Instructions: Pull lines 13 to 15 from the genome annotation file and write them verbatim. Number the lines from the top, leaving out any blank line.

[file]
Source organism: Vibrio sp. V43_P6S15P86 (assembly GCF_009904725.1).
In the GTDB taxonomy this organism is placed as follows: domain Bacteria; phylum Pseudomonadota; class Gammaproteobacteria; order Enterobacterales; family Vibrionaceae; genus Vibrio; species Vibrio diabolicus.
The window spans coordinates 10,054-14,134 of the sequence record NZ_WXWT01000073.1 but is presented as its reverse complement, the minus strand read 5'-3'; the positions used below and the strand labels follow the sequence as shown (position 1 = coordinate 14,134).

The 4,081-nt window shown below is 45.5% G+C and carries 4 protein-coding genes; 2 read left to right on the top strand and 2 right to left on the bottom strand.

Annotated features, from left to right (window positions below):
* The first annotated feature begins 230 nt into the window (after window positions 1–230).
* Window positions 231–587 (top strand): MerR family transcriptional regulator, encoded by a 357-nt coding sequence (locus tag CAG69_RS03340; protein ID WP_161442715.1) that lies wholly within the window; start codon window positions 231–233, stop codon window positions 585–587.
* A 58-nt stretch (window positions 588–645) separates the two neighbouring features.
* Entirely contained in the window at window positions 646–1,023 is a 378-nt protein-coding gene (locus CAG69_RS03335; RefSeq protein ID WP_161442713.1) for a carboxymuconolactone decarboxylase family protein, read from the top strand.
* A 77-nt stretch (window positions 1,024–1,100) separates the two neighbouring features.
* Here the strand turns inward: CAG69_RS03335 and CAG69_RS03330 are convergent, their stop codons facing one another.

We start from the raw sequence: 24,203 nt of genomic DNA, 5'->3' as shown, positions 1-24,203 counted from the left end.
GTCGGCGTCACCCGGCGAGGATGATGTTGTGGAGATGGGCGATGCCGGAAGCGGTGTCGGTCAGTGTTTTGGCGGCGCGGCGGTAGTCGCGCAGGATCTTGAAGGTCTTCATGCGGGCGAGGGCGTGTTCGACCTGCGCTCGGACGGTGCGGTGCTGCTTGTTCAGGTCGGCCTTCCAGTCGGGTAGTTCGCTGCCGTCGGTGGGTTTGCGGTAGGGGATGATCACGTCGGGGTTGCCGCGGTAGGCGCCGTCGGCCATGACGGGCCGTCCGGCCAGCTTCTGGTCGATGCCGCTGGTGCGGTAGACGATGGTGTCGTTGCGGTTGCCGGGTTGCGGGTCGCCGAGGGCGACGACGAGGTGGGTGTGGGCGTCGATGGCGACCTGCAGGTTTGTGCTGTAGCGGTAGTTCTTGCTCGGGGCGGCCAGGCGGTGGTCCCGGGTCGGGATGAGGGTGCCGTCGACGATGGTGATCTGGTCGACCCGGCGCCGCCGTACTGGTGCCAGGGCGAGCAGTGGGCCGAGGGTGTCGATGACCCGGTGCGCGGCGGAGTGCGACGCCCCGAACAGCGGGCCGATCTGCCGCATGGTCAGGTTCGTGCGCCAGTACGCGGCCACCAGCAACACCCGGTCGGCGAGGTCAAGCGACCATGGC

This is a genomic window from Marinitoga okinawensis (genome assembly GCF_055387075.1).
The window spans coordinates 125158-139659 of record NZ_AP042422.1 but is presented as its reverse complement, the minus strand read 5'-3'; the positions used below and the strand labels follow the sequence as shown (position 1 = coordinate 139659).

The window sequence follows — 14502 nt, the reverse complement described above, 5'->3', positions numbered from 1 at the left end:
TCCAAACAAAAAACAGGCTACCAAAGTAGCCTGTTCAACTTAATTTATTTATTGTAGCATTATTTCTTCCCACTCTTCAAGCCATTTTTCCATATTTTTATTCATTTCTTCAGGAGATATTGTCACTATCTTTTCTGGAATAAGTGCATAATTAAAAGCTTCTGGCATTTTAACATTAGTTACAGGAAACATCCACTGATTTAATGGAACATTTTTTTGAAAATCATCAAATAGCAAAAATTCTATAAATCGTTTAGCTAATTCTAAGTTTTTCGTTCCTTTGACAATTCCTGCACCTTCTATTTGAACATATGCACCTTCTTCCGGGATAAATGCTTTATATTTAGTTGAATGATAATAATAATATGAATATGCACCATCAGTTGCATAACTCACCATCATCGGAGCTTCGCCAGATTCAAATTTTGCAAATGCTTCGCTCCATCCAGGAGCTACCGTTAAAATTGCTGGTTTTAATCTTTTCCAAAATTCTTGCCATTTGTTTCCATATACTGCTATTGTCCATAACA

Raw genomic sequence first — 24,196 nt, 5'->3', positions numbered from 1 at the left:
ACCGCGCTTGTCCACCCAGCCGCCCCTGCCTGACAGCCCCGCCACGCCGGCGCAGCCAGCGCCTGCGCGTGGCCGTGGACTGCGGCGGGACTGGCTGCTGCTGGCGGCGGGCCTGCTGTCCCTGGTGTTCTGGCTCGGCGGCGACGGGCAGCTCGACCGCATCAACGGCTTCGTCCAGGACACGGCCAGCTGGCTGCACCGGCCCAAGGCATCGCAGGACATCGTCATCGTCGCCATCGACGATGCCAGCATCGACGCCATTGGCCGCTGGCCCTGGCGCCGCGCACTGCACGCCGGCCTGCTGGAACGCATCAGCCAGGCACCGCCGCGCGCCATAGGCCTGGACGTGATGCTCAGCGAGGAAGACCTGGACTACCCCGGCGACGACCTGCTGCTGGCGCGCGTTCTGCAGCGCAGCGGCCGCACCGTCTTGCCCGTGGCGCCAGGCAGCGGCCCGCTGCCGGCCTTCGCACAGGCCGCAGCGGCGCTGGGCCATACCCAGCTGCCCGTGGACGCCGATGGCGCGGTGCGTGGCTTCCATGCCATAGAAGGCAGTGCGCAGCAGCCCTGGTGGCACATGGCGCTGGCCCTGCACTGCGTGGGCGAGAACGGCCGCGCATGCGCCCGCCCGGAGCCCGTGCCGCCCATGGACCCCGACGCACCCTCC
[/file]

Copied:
GTCGGCGTCACCCGGCGAGGATGATGTTGTGGAGATGGGCGATGCCGGAAGCGGTGTCGGTCAGTGTTTTGGCGGCGCGGCGGTAGTCGCGCAGGATCTTGAAGGTCTTCATGCGGGCGAGGGCGTGTTCGACCTGCGCTCGGACGGTGCGGTGCTGCTTGTTCAGGTCGGCCTTCCAGTCGGGTAGTTCGCTGCCGTCGGTGGGTTTGCGGTAGGGGATGATCACGTCGGGGTTGCCGCGGTAGGCGCCGTCGGCCATGACGGGCCGTCCGGCCAGCTTCTGGTCGATGCCGCTGGTGCGGTAGACGATGGTGTCGTTGCGGTTGCCGGGTTGCGGGTCGCCGAGGGCGACGACGAGGTGGGTGTGGGCGTCGATGGCGACCTGCAGGTTTGTGCTGTAGCGGTAGTTCTTGCTCGGGGCGGCCAGGCGGTGGTCCCGGGTCGGGATGAGGGTGCCGTCGACGATGGTGATCTGGTCGACCCGGCGCCGCCGTACTGGTGCCAGGGCGAGCAGTGGGCCGAGGGTGTCGATGACCCGGTGCGCGGCGGAGTGCGACGCCCCGAACAGCGGGCCGATCTGCCGCATGGTCAGGTTCGTGCGCCAGTACGCGGCCACCAGCAACACCCGGTCGGCGAGGTCAAGCGACCATGGC

This is a genomic window from Marinitoga okinawensis (genome assembly GCF_055387075.1).
The window spans coordinates 125158-139659 of record NZ_AP042422.1 but is presented as its reverse complement, the minus strand read 5'-3'; the positions used below and the strand labels follow the sequence as shown (position 1 = coordinate 139659).